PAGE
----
A lesbian couple at the heart of a lawsuit seeking the right to walk as a couple in a pep fest at Champlin Park High School will be allowed to do so, according to an agreement reached Saturday after a six-hour mediation session.

In exchange, the lawsuit filed Friday against the high school and the Anoka-Hennepin School District on behalf of seniors Desiree Shelton and Sarah Lindstrom was dismissed, according to a joint statement released by the district and attorneys for the girls.

"All parties are pleased to announce that we have worked together, collaboratively, to arrive at an arrangement for introductions of elected royalty that is respectful and inclusive of all students," said the statement revealing the new arrangement, which will allow each member of the 24-person royalty court to "select a meaningful person in their life" to escort them in the coronation procession at the Snow Days Pep Fest and winter formal dance in the school's gym. The new plan will allow Shelton and Lindstrom to walk together at those events, which are likely to be held Monday, though school officials are considering pushing them back a few days to give students more time to choose escorts.

"I'm feeling great about this whole situation and how well it was resolved," Shelton said after the mediation session, which she and Lindstrom attended. "I'm pretty excited that I'm going to be able to walk with my girlfriend at Pep Fest."

Anoka-Hennepin school board chairman Tom Heidemann called Saturday's agreement, reached before Judge Susan R. Nelson in U.S. District Court in St. Paul, a "win-win response to the situation" that shows respect to everyone involved.

The school's decision to change its tradition of having the students walk in as couples in favor of having them accompanied by an adult sparked the federal lawsuit filed Friday on the teens' behalf by representatives of the Southern Poverty Law Center, the National Center for Lesbian Rights and the Faegre & Benson law firm. The lawsuit accused the school district of discriminating against gay and lesbian students and requested a restraining order against the school's rule change as well as damages.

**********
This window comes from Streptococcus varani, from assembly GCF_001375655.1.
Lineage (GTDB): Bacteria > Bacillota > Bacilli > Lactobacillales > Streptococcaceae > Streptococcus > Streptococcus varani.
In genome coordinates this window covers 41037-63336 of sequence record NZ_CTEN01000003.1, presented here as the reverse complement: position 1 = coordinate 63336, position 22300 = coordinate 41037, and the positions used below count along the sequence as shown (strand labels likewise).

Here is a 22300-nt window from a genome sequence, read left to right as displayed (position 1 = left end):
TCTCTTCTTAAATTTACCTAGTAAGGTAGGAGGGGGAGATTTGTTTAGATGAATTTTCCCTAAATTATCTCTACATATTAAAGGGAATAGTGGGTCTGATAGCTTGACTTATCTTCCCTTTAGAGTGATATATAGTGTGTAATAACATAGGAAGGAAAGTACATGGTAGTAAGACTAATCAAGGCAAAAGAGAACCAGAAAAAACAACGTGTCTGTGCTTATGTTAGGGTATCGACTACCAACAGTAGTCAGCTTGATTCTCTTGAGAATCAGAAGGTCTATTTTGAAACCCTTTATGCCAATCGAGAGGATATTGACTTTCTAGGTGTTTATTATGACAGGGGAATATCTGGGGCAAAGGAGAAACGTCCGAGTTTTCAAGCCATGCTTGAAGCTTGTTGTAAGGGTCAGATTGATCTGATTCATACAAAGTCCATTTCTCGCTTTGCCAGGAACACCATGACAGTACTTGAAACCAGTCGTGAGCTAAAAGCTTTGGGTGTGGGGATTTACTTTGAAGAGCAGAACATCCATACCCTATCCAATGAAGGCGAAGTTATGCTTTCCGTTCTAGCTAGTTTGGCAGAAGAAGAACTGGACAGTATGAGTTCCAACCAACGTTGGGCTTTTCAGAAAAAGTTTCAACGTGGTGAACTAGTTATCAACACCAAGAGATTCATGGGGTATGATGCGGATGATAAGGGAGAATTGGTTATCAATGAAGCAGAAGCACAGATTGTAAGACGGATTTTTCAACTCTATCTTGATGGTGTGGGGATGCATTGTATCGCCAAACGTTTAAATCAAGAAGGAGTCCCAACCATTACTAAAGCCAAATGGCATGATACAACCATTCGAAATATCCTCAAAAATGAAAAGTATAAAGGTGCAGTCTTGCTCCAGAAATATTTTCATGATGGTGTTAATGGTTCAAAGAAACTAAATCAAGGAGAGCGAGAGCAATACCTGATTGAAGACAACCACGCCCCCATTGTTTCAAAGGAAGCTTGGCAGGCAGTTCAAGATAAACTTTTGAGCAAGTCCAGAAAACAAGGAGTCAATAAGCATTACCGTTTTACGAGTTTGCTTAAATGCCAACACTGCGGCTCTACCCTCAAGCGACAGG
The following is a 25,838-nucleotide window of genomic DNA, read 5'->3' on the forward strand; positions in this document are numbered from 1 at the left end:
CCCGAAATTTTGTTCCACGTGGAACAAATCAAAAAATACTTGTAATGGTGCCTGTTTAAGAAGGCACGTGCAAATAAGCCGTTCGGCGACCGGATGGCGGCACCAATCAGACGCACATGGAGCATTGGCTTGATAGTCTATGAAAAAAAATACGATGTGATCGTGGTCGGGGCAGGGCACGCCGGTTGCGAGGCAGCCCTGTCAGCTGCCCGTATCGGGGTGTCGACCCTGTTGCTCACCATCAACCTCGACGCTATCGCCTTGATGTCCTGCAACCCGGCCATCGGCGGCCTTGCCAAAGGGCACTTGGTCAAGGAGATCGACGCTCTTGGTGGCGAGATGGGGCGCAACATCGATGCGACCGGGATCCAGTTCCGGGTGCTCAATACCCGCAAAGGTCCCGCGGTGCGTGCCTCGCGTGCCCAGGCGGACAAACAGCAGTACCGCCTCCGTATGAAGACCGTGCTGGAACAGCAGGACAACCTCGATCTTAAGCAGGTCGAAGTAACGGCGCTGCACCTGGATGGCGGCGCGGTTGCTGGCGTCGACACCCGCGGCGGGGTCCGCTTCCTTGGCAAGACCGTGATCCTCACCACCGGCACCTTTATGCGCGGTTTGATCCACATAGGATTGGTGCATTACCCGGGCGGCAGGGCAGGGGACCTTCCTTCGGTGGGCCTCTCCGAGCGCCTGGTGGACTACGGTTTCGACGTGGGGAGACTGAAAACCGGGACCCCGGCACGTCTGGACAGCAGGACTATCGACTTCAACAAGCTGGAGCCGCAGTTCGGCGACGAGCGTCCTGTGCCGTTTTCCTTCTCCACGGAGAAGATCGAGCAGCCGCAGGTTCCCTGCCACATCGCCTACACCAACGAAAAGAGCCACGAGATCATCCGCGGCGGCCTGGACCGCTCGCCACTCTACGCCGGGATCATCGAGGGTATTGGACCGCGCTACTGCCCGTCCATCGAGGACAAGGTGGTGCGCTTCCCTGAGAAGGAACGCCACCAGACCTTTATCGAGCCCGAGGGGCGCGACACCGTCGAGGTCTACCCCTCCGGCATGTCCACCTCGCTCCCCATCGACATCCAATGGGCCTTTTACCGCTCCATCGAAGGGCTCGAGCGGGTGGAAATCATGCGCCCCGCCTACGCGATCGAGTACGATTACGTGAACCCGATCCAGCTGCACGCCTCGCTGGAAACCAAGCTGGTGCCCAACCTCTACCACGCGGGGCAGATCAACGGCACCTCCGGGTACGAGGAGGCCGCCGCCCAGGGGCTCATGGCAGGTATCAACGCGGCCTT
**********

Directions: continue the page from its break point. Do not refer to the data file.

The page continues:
School district officials had maintained that their decision was intended to stress that students should be honored as individuals -- not by sexual preference.

The lawsuit, which was "amicably" dismissed, according to both sides, now will be viewed as an opportunity for the school to consider its policy regarding activities "that will make our school communities inclusive and will enable us to realize the district-wide objective of honoring all students," according to the statement.

Students elect the 24 members of the Snow Days royalty. Twelve seniors and four students from each of the Brooklyn Park school's other three grades are chosen, with an equal number of boys and girls. Shelton and Lindstrom were voted for by their friends, and claimed that two boys were willing to walk together to allow the girls to enter as a couple.

Agreement pleases many

Attorney Sam Wolfe of the Southern Poverty Law Center, who helped represent the girls, said although he couldn't discuss details of the mediation, attorneys from both sides expressed admiration at the girls' leadership and willingness to challenge the district. In the wake of tragedy that included a number of suicides in the district, it was a "beacon for better days ahead."

"Hopefully it's a better place, a safer place, a kinder place for LGBT people," he said. "Courageous individuals like Des and Sarah really make that type of progress possible."

Chris Stoll, senior staff attorney for the National Center for Lesbian Rights, called the agreement "the right thing" on the part of the school."

"Research has shown that there's really nothing that improves the outcome for LGBT teens more than accepting families and schools," he said.

The news was also met with excitement within the district.

"I'm so happy," said English teacher Jann Garofano, who has worked with the school's Gay Straight Alliance in the past. "It's good to see [school officials] come down on the right side, and I'm really proud. It helps make this type of coronation more meaningful for all."

Shannon Haver, a member of the school's Gay Straight Alliance, said she was thrilled with the decision and glad the dispute didn't escalate. She's excited not only for her friends Shelton and Lindstrom, she said, but for all LGBT students who won't have to face the same challenge.

"It'll be great to see them together" at the pep fest, she said.

Shelton said she and Lindstrom's intent from the beginning was to make a positive statement on behalf of LGBT students. She added that they couldn't have done so without supportive family and friends.

"We just wanted to put forth a positive outlook and change that affects students in a way that they're not ashamed of themselves and are comfortable being who they are," she said. "It's really all we wanted to do."

Abby Simons • 612-673-4921